Deputy Bernard Durkan mentioned specifically in the course of his address the question of house building and house building materials. That is a matter that will have to be addressed in the House by way of legislation. The national house-builders' guarantee scheme merely grants to the holder of a certificate a six year guarantee but a difficulty arises where the defect does not come to light within that period. That gives rise to significant hardship throughout the country. It is not a matter that can be immediately addressed in this legislation but I hope the Minister will address it by way of regulation or alternatively incorporate it in the Statute of Limitations (Amendment) Bill that is going through the House. If a person is selling a house, perhaps 15 or 20 years after buying it, it may be only when it is being surveyed that a latent defect such as a burst pipe under the concrete is brought to the notice of that person. This immediately represents a serious impediment on the sale and can give rise to considerable hardship. Unfortunately, in such a case there is no remedy in law. I congratulate the Minister on section 7 (1) and hope that provision is incorporated in future legislation.
While I welcome the Bill it is regrettable that the Minister has not seen fit to make a statement on the concept of a small claims court. We are not requesting a tribunal which would pay compensation but which would right the wrong that has been done. There is provision in this legislation for a minimum claim of £350. If we take the example of a defective matter such as a dead insect in a piece of apple pie, which is quite a common claim, or a foreign body in a tin of beans — again something that is a feature of many claims — the level of compensation awarded by the courts in such cases is less than £350. It is a pity this legislation, if enacted in its present form, will not provide for such defects. As a result the old negligence principles will still have to be applied, giving rise to delays, archaic practices and, perhaps more importantly, expense. This will mean that consumers will not claim because they will not regard themselves as having an effective remedy and ultimately the company producing the defective goods or product will not be brought to answer. Hence the standards of that company may not be as high or as quality orientated as they might otherwise be.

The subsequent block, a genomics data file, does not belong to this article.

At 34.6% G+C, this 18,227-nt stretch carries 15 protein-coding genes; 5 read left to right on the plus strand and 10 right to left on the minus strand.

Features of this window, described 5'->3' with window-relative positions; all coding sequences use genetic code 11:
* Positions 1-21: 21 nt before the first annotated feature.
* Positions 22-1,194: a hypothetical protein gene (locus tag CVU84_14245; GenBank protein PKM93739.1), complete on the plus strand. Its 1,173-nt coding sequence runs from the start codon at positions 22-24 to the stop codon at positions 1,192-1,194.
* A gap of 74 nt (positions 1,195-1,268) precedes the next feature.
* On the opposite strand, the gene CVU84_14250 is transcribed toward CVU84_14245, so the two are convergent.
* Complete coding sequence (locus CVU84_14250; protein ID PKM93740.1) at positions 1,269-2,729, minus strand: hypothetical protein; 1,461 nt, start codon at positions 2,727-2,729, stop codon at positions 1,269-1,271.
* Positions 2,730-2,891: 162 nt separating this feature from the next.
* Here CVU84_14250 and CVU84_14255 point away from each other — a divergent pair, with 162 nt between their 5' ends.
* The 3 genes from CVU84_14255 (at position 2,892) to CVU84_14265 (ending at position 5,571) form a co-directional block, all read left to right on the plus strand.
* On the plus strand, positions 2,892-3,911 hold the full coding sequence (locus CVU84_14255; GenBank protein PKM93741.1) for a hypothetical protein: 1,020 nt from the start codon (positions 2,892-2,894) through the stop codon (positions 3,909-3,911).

On Committee Stage I hope the Minister will consider several amendments in the interests of the consumer and, perhaps more important, provide the House and the general public with a long-awaited commitment towards the setting up of a forum, a court, a tribunal or whatever one might wish to call it, the hallmarks of which would be efficiency, lack of expense and informality. The chairman of the body could be any respected member of the community, and hearings could be held regionally where, for a fee of less than £5, a member of the public could have his or her grievance adjudicated on, not with a view towards granting compensation but with a view towards granting an amount equivalent to what the person lost on a defective item such as a hoover or a washing machine. The Minister must accept it is high time that such a structure be set up for the benefit of the consumer. When one considers that the Liability for Defective Products Bill comes from the European Community, we see Ireland as being almost a Cinderella state in so far as a small claims forum is concerned. There is little point in updating our consumer legislation with this type of window dressing unless we are prepared to bring forward the entire package. I do not have any objections in principle to the Bill, which is welcome and perhaps overdue.